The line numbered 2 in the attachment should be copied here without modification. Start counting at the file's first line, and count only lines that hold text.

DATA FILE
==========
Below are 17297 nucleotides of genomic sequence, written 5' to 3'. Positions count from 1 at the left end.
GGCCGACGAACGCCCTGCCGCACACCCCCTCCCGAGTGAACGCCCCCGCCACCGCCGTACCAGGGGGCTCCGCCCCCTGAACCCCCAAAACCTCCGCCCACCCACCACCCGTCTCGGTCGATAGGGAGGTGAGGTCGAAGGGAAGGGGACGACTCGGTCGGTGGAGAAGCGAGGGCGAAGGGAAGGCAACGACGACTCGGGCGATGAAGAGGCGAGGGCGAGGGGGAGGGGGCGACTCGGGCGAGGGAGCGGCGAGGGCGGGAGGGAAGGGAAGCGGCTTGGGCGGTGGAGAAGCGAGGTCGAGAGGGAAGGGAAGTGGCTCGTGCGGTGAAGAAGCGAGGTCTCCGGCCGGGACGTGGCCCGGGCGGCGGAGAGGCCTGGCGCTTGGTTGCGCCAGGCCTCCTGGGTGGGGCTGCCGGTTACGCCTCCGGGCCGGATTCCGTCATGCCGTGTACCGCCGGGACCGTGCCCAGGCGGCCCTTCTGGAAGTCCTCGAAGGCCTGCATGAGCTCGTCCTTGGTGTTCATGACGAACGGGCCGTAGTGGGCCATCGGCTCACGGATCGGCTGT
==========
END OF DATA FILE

GGCCGACGAACGCCCTGCCGCACACCCCCTCCCGAGTGAACGCCCCCGCCACCGCCGTACCAGGGGGCTCCGCCCCCTGAACCCCCAAAACCTCCGCCCACCCACCACCCGTCTCGGTCGATAGGGAGGTGAGGTCGAAGGGAAGGGGACGACTCGGTCGGTGGAGAAGCGAGGGCGAAGGGAAGGCAACGACGACTCGGGCGATGAAGAGGCGAGGGCGAGGGGGAGGGGGCGACTCGGGCGAGGGAGCGGCGAGGGCGGGAGGGAAGGGAAGCGGCTTGGGCGGTGGAGAAGCGAGGTCGAGAGGGAAGGGAAGTGGCTCGTGCGGTGAAGAAGCGAGGTCTCCGGCCGGGACGTGGCCCGGGCGGCGGAGAGGCCTGGCGCTTGGTTGCGCCAGGCCTCCTGGGTGGGGCTGCCGGTTACGCCTCCGGGCCGGATTCCGTCATGCCGTGTACCGCCGGGACCGTGCCCAGGCGGCCCTTCTGGAAGTCCTCGAAGGCCTGCATGAGCTCGTCCTTGGTGTTCATGACGAACGGGCCGTAGTGGGCCATCGGCTCACGGATCGGCTGT